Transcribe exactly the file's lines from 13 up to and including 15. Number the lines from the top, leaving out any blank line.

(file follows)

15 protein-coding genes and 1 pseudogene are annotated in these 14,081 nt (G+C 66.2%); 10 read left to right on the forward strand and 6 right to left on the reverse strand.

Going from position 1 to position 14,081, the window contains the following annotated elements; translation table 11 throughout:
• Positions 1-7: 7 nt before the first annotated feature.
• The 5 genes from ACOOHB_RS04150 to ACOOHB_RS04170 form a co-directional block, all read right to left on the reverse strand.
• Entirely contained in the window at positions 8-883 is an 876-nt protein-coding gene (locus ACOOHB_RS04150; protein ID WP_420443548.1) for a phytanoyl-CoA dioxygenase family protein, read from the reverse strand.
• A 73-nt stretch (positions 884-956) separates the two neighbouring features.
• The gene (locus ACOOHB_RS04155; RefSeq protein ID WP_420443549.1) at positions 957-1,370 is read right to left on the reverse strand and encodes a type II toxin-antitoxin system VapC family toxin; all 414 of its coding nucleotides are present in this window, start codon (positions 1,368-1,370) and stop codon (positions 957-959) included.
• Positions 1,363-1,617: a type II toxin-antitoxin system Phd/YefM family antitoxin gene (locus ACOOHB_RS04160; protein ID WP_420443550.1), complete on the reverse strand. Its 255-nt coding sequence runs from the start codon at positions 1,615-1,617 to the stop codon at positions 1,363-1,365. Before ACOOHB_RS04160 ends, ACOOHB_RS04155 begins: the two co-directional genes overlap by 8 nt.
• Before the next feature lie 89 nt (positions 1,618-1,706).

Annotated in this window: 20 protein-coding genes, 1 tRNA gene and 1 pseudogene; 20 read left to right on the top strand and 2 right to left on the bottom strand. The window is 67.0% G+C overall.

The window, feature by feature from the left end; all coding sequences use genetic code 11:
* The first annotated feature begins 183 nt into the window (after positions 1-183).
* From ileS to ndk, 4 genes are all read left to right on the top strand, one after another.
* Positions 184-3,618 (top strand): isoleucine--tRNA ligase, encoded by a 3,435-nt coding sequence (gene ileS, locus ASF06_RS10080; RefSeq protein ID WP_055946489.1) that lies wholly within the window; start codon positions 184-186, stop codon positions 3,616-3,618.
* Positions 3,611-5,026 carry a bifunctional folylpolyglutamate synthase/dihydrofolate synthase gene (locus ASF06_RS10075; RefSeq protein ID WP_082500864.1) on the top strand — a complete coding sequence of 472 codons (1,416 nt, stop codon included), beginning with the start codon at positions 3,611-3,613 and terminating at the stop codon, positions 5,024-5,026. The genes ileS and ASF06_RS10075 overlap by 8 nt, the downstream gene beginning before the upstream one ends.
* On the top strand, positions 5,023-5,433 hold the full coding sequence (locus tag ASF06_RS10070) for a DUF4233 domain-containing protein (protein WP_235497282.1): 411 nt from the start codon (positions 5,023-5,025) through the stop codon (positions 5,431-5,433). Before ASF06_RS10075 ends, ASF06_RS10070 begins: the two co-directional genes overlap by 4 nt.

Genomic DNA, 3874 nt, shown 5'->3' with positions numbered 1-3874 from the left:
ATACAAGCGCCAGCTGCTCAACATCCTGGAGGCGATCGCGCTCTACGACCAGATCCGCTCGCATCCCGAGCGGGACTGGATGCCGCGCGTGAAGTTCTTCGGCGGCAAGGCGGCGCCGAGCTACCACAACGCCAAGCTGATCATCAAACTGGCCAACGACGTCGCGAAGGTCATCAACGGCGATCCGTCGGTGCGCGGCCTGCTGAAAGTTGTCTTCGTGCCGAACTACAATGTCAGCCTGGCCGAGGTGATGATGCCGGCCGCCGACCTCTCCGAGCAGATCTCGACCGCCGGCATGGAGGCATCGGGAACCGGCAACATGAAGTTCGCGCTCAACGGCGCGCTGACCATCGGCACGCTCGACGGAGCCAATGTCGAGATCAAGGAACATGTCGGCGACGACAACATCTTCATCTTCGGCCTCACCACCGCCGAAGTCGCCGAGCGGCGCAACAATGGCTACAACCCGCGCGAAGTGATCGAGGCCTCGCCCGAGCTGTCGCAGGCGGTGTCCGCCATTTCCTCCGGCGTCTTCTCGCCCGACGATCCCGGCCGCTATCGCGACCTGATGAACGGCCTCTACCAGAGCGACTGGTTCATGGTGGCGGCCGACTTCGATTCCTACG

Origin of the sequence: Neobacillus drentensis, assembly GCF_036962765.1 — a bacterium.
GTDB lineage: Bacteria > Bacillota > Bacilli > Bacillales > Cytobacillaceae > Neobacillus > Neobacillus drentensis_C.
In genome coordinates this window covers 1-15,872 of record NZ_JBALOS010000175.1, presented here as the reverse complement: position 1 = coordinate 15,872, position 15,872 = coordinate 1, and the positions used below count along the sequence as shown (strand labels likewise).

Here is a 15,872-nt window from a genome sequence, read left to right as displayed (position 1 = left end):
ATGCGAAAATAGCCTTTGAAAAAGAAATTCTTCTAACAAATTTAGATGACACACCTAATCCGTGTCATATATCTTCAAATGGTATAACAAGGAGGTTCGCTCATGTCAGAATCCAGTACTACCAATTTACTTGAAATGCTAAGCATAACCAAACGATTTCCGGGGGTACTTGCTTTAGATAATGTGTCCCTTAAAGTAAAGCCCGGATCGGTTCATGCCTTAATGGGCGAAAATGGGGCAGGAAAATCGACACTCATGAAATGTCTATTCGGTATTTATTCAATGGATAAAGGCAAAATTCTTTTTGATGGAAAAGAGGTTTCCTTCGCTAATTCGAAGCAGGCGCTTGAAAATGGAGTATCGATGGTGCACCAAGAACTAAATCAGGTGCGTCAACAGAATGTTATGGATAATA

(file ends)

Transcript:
* From ileS to ndk, 4 genes are all read left to right on the top strand, one after another.
* Positions 184-3,618 (top strand): isoleucine--tRNA ligase, encoded by a 3,435-nt coding sequence (gene ileS, locus ASF06_RS10080; RefSeq protein ID WP_055946489.1) that lies wholly within the window; start codon positions 184-186, stop codon positions 3,616-3,618.
* Positions 3,611-5,026 carry a bifunctional folylpolyglutamate synthase/dihydrofolate synthase gene (locus ASF06_RS10075; RefSeq protein ID WP_082500864.1) on the top strand — a complete coding sequence of 472 codons (1,416 nt, stop codon included), beginning with the start codon at positions 3,611-3,613 and terminating at the stop codon, positions 5,024-5,026. The genes ileS and ASF06_RS10075 overlap by 8 nt, the downstream gene beginning before the upstream one ends.